Minakari Ice Cream Bowl Gift Set
Our Minakari eating ice cream gift is one of the most different gifts available on our website, which includes 6 minakari ice cream bowls with 6 minakari spoons and large ice cream, bowl and a plate that is placed under this large dish.
This gift set, which is sent to you with luxury suitcase packaging, is recommended to surprise your spouse, parents, friends, or anyone you love.
Minakari Ice Cream Bowl Gift Set Detail:
- Ice cream eating height: 10cm
- Ice cream eating diameter: 9cm
- Bowl height: 9 cm
- Plate height: 20cm
- Bowl diameter: 16 cm
- Spoon size : 11.5cm
|Suitcase Size||60 cm||40 cm||15 cm||6,kg|
About Minakari artwork:
The artwork you are purchasing is called Mina with a rich old history of around 5000 years. Mina means blue in ancient Persian language and the blue colour in this artwork is a symbol of heaven’s sky. Although blue is the traditional colour in this art, however, the contemporary Mina handcrafts could be found in a variety of colours these days such as green, grey, pink and etc.
Mina indeed is the art of painting and colouring on the surface of metal objects. The paint used in this artwork in most cases is prepared with metal oxide powders. Such metal powder, however, is mixed with special oils and solvents to form a creamy paint. The cream is then used to paint the object. Different metal oxide also produces different colours.
Besides the preparation of paint cream, the desired objects which are mainly made of copper are created by hammering and forming. These objects have a long list of shapes including vases, plates, containers and etc. After forming the objects they should be cleaned thoroughly prior to being covered with white enamel coating. The cleanness of the surface is very important at this stage since very minor dirt or even hand oil or moisture could cause a crack in the final product. The enamelled object then is baked in the furnace at around 700° in a few stages.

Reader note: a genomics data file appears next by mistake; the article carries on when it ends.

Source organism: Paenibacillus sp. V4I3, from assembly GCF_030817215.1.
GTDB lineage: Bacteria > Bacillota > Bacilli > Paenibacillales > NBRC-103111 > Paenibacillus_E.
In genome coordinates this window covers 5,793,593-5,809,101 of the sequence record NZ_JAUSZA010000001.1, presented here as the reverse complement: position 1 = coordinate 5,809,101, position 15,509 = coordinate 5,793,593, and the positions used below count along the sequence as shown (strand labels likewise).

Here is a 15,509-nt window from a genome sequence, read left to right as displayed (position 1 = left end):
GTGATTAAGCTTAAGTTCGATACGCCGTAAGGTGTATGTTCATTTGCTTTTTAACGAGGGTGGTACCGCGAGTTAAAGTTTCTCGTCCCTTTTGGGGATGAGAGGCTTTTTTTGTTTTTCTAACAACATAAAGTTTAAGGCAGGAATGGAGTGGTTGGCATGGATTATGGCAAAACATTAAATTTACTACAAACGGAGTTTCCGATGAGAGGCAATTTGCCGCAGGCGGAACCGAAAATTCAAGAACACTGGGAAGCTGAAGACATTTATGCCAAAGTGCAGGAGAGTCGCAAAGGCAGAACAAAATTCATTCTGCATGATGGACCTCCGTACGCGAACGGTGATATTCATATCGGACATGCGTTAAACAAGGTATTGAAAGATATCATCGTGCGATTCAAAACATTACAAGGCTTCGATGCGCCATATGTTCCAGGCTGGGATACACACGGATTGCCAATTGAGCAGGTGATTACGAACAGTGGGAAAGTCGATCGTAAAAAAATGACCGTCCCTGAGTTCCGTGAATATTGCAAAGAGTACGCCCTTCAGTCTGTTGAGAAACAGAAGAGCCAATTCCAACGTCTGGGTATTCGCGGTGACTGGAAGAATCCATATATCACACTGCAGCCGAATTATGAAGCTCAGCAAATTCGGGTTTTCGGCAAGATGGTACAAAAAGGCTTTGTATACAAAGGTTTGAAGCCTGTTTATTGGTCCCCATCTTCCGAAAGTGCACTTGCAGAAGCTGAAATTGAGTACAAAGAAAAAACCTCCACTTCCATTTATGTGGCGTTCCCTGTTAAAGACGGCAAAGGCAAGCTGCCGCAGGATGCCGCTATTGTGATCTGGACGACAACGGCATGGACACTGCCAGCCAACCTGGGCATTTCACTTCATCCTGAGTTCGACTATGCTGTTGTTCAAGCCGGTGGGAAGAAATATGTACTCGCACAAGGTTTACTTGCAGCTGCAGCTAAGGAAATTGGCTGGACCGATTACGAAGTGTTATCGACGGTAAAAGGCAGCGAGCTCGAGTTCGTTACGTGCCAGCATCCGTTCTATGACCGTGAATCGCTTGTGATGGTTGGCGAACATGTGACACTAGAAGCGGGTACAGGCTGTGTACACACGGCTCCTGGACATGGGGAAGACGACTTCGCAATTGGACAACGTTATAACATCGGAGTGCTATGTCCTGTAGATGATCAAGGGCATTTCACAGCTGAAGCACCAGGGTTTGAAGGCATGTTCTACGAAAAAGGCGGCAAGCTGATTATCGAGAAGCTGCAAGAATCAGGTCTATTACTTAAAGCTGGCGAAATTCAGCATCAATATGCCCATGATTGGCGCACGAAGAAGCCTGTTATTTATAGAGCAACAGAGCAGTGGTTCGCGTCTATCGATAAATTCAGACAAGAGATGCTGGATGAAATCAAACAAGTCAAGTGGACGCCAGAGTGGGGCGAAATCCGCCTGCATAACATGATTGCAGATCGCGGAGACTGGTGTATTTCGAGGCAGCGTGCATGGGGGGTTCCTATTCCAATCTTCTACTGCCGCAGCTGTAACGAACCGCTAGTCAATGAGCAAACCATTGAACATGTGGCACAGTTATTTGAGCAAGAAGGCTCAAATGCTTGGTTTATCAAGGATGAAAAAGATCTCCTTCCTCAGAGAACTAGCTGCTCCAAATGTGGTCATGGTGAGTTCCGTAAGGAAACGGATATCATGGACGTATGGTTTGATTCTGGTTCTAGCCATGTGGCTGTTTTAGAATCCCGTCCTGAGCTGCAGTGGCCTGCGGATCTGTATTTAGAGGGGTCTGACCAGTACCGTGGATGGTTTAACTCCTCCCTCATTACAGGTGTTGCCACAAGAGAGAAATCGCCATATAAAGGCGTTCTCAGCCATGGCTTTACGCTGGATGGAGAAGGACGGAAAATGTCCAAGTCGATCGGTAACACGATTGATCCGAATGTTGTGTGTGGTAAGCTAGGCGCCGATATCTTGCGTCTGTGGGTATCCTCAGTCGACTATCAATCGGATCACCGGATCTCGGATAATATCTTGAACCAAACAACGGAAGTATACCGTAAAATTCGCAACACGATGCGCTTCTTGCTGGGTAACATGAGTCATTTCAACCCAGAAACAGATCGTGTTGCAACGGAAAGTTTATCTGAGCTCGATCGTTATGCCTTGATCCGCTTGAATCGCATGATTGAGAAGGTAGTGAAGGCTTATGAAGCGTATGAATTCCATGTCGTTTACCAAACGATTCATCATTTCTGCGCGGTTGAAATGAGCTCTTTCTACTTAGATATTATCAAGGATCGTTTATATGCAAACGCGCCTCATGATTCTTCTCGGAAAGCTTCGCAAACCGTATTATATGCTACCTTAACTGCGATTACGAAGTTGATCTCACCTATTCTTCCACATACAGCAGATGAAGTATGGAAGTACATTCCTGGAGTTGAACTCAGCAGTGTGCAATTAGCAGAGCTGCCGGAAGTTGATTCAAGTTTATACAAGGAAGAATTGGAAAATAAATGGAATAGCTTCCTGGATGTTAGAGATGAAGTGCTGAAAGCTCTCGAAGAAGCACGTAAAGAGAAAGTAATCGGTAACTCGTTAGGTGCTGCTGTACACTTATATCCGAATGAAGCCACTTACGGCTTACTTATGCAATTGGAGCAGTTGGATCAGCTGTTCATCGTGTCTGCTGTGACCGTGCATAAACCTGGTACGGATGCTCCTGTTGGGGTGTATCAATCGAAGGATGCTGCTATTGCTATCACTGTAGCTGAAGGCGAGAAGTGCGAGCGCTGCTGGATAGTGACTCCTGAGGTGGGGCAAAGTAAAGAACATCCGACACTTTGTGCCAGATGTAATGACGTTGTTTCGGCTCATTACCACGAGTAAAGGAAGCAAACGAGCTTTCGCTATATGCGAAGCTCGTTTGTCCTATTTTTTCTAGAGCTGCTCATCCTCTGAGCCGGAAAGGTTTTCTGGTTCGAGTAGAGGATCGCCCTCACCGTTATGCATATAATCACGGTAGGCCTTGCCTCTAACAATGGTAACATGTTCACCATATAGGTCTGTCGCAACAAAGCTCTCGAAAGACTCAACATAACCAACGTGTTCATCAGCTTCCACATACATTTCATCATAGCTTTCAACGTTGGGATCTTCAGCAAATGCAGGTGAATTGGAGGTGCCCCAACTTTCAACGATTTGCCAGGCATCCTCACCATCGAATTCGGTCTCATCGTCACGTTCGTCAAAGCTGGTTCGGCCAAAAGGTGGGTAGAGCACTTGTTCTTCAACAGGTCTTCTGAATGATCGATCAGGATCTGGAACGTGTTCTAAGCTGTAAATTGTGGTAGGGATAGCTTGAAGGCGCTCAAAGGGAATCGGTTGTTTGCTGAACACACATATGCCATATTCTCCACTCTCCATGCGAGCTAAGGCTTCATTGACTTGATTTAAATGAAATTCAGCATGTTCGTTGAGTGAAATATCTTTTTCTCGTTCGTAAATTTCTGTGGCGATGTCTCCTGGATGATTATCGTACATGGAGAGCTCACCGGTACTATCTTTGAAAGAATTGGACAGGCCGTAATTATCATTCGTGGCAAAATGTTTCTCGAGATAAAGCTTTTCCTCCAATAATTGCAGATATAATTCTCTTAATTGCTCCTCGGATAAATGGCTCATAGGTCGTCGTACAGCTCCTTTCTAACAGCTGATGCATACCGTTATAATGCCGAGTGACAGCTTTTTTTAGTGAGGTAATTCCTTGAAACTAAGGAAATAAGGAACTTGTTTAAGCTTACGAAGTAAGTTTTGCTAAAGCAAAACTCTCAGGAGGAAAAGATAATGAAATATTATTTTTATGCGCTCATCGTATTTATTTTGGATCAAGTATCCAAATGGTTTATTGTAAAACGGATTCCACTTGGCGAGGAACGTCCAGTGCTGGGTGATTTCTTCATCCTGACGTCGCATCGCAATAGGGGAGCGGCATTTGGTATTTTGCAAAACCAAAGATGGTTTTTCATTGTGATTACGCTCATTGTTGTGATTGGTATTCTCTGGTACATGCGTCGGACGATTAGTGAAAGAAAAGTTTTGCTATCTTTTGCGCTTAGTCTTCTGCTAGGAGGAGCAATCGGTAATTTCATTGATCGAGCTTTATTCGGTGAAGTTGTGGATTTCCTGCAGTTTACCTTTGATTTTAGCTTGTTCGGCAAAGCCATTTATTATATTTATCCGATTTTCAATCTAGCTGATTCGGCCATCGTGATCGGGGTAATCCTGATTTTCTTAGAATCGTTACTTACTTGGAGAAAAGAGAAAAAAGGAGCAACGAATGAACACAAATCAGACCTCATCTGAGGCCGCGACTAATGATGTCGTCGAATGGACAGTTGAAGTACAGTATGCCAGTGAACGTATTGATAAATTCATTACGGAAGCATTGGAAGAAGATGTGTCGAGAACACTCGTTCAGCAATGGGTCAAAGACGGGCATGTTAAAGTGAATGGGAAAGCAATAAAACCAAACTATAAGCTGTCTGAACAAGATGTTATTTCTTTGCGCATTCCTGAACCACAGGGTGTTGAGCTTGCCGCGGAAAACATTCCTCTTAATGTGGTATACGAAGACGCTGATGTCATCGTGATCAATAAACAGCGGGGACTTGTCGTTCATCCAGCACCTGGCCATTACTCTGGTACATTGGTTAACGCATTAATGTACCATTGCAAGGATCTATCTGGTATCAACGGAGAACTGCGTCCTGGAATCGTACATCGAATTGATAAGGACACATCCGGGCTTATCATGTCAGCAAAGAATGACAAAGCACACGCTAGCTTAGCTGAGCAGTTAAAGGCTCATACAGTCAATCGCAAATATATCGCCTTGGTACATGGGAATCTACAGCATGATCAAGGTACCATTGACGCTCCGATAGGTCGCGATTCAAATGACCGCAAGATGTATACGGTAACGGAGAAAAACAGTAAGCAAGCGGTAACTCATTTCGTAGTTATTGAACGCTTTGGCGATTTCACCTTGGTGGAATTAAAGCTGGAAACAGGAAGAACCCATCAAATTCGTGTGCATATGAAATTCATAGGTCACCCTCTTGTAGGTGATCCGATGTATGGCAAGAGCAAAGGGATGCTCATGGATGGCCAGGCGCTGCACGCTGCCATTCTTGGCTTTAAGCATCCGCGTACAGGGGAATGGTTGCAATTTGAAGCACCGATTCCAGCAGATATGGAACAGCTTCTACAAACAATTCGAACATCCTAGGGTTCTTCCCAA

Once the object is baked and cooled down, the already unique designed pattern of each item is transferred to the object’s surface. This is usually done by drawing on the paper first and punching small holes near each other on the lines drawn on the paper. Graphite powder is usually used to mark the metal surface through paper tiny holes. The white-coated copper object with marked lines then is painted carefully and artistically by hand. This stage is almost the most important part of the artwork and indeed the spirit of the Mina. The artist spends lots of time handling the details of the painting trying to make it unique, modern and beautiful.
The final object is again needed to be baked in the furnace for stabilizing the colour at around 800°. As a result of using metal-based paints and baking procedures, the Mina colour is stable, washable and anti-scratch.